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SOPA - Is it right?

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I think SOPA was unclear as to it requiring a court order or just a take-down notification from the IP holders.

Ok, if it's unclear, let's make it clear. Post the provision in SOPA that would've forced search engines to delist websites, if notified of a copyright infringement on them, by a copyright holder (as opposed to a court of law).

If you post it, then it's gonna be clear that it exists. If you don't, then it becomes clear that it doesn't exist.

Edited by Nicky
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Rogue. Rouge is red powder.

Yes, well, considering the primary international violators of private property in the form of IP are former communist states (Russia and China), maybe rouge is a good identification of them -- since they are still communist pinkos in many respects :)

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Ok, if it's unclear, let's make it clear. Post the provision in SOPA that would've forced search engines to delist websites, if notified of a copyright infringement on them, by a copyright holder (as opposed to a court of law).

If you post it, then it's gonna be clear that it exists. If you don't, then it becomes clear that it doesn't exist.

Actually, you may be right, which makes SOPA different from the DMCA.

SERVICE- A process server on behalf of the Attorney General, with prior approval of the court, may serve a copy of a court order issued pursuant to this section on similarly situated entities within each class described in paragraph (2). Proof of service shall be filed with the court.

So, I don't know. I guess the IP holder would have to contact the courts and get the courts to file a service against the search engine, IP assigner, or domain name registrar in question. Under DMCA, the IP holder can contact the offending site and have the content removed under pain of having to face further court litigation if it is not removed. There is an immunity clause in SOPA regard the voluntary removal of said links that would work similar to DMCA. So maybe it can be done both ways. In other words, if the IP holder contacts, say Google, and asked to have a website delisted from the search results based upon violations of their IP, and Google removes it voluntarily, then no further action would be required on the part of the courts.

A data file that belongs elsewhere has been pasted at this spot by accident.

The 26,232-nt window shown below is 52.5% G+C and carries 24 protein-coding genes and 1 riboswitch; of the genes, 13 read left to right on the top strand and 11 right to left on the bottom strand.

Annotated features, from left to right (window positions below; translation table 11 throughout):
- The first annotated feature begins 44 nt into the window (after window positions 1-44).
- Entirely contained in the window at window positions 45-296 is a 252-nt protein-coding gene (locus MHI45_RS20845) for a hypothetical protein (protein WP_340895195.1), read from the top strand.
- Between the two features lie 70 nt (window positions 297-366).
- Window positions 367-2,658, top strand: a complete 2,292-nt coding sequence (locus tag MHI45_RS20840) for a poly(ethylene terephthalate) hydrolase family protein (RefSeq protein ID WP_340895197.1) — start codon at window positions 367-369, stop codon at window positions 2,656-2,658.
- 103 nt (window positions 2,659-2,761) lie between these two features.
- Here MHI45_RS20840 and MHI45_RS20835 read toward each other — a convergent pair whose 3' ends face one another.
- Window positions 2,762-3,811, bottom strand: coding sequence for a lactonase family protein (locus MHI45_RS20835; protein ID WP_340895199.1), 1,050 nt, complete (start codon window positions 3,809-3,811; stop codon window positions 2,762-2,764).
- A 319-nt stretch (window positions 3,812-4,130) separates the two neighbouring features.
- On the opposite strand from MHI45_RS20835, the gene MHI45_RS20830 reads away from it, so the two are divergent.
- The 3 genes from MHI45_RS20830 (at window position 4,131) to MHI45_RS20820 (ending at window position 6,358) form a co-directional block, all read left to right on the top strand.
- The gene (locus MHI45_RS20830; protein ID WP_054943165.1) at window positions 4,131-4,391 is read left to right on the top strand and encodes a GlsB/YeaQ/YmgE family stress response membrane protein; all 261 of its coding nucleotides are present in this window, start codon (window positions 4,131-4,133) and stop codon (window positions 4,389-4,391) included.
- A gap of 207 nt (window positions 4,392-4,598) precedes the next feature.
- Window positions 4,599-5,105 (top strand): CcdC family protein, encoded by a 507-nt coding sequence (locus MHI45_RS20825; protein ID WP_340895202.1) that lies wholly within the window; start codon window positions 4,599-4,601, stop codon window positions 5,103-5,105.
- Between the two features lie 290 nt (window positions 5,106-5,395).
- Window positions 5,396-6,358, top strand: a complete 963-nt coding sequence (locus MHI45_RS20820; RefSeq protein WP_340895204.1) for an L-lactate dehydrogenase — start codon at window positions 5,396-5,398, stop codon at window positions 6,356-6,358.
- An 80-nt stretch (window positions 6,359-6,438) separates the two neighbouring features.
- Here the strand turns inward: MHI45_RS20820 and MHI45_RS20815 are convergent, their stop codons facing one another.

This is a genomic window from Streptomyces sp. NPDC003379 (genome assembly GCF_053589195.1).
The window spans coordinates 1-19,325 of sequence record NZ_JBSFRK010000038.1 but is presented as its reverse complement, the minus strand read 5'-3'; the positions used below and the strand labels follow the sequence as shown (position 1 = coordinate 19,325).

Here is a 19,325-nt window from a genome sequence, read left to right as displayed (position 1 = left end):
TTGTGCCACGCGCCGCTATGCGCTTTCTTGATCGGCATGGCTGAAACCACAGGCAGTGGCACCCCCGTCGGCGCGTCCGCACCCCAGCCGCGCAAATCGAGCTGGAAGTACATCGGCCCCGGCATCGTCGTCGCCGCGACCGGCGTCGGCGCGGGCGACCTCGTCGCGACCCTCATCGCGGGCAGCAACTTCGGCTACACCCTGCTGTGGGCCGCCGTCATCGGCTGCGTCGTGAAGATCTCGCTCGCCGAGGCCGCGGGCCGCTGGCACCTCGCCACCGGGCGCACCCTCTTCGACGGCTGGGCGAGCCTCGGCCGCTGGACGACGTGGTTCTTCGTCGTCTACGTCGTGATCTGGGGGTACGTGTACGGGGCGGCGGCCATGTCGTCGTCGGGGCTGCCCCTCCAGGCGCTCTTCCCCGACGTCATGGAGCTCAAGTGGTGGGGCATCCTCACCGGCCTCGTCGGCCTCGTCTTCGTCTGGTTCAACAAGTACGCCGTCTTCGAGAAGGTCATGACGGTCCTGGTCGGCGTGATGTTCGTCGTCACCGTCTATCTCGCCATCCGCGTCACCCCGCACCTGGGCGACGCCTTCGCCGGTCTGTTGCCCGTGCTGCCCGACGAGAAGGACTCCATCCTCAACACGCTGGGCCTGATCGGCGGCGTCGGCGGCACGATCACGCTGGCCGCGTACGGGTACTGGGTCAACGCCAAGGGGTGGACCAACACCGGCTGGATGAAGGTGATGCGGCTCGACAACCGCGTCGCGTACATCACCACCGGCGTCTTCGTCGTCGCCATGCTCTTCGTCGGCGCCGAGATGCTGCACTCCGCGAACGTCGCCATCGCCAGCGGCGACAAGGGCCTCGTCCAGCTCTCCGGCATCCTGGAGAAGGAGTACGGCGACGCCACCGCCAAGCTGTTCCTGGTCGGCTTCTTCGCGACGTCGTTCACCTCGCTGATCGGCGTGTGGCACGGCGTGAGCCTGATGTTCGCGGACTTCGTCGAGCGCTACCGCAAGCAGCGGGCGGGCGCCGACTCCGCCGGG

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Actually, you may be right, which makes SOPA different from the DMCA.

Yes, things are done by court order under SOPA. It's been such a long time since I read the DMCA that I'm not going to talk about how it works--I read it a year or more after passage, before that point I was against the act. I think you are absolutely correct in your description of the immunity clause. I'd only add that the clause's primary intent is to remove liability for operatiors that police their sites. For example, YouTube, because of the way it conducts its operations, would never be held liable according to SOPA.

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Here's the thing, though, a search engine, IP assigner, or a domain name registrar would get the court order to delist a foreign website, but there are no explicit terms for the Attorney General having to demonstrate or to prove that said alleged foreign transgressor of American owned IP is actually involve in the theft of that IP. You would just get the order and would have to obey it or else; and the or else is not specified, which means they can do anything. While I agree that a foreign agent is not open to American due process, not being an American citizen, certainly domestic services are. So, Google would receive the court order and would have to take down, say, Pirate Bay, but the AG would not have to give much reason for the take-down notice -- unless such reasons are specified in the references to current IP laws. I definitely think this would lead to an abuse of power on the part of the AG, as he doesn't seem to be governed by any rules of presenting evidence; though he is held to the standard of having to post a bond to cover the potential take-down of a non-infringing site. So, I think the law would have to be made much more clear -- for example that Google and the other avenues of delisting websites would not be held legally liable for some sort of denial of service brought about by the actions of the AG.